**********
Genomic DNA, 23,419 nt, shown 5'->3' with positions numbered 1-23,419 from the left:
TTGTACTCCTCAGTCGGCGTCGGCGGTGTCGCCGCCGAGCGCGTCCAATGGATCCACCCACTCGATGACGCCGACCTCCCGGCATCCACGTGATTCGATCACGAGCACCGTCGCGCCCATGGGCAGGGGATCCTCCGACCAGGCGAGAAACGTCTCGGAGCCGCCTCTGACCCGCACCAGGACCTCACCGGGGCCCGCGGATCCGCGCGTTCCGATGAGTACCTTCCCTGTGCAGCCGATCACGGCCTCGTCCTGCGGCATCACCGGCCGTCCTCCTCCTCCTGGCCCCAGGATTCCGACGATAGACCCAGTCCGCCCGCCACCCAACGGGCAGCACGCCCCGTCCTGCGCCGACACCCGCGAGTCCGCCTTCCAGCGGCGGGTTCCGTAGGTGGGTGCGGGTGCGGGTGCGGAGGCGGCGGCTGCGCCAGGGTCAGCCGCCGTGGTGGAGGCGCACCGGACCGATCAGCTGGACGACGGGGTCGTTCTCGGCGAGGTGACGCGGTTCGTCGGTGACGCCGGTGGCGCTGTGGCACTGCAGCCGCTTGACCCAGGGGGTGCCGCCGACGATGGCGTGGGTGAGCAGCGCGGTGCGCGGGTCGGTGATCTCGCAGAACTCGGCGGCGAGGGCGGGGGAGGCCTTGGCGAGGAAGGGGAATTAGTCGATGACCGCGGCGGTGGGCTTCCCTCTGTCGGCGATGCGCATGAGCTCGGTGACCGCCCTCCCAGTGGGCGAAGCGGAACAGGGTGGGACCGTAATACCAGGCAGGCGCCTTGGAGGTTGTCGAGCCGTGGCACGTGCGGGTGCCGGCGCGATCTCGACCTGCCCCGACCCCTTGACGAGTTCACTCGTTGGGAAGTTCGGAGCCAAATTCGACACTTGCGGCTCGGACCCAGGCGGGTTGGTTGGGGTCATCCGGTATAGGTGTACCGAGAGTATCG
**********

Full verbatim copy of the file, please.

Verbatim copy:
Genomic DNA, 23,419 nt, shown 5'->3' with positions numbered 1-23,419 from the left:
TTGTACTCCTCAGTCGGCGTCGGCGGTGTCGCCGCCGAGCGCGTCCAATGGATCCACCCACTCGATGACGCCGACCTCCCGGCATCCACGTGATTCGATCACGAGCACCGTCGCGCCCATGGGCAGGGGATCCTCCGACCAGGCGAGAAACGTCTCGGAGCCGCCTCTGACCCGCACCAGGACCTCACCGGGGCCCGCGGATCCGCGCGTTCCGATGAGTACCTTCCCTGTGCAGCCGATCACGGCCTCGTCCTGCGGCATCACCGGCCGTCCTCCTCCTCCTGGCCCCAGGATTCCGACGATAGACCCAGTCCGCCCGCCACCCAACGGGCAGCACGCCCCGTCCTGCGCCGACACCCGCGAGTCCGCCTTCCAGCGGCGGGTTCCGTAGGTGGGTGCGGGTGCGGGTGCGGAGGCGGCGGCTGCGCCAGGGTCAGCCGCCGTGGTGGAGGCGCACCGGACCGATCAGCTGGACGACGGGGTCGTTCTCGGCGAGGTGACGCGGTTCGTCGGTGACGCCGGTGGCGCTGTGGCACTGCAGCCGCTTGACCCAGGGGGTGCCGCCGACGATGGCGTGGGTGAGCAGCGCGGTGCGCGGGTCGGTGATCTCGCAGAACTCGGCGGCGAGGGCGGGGGAGGCCTTGGCGAGGAAGGGGAATTAGTCGATGACCGCGGCGGTGGGCTTCCCTCTGTCGGCGATGCGCATGAGCTCGGTGACCGCCCTCCCAGTGGGCGAAGCGGAACAGGGTGGGACCGTAATACCAGGCAGGCGCCTTGGAGGTTGTCGAGCCGTGGCACGTGCGGGTGCCGGCGCGATCTCGACCTGCCCCGACCCCTTGACGAGTTCACTCGTTGGGAAGTTCGGAGCCAAATTCGACACTTGCGGCTCGGACCCAGGCGGGTTGGTTGGGGTCATCCGGTATAGGTGTACCGAGAGTATCG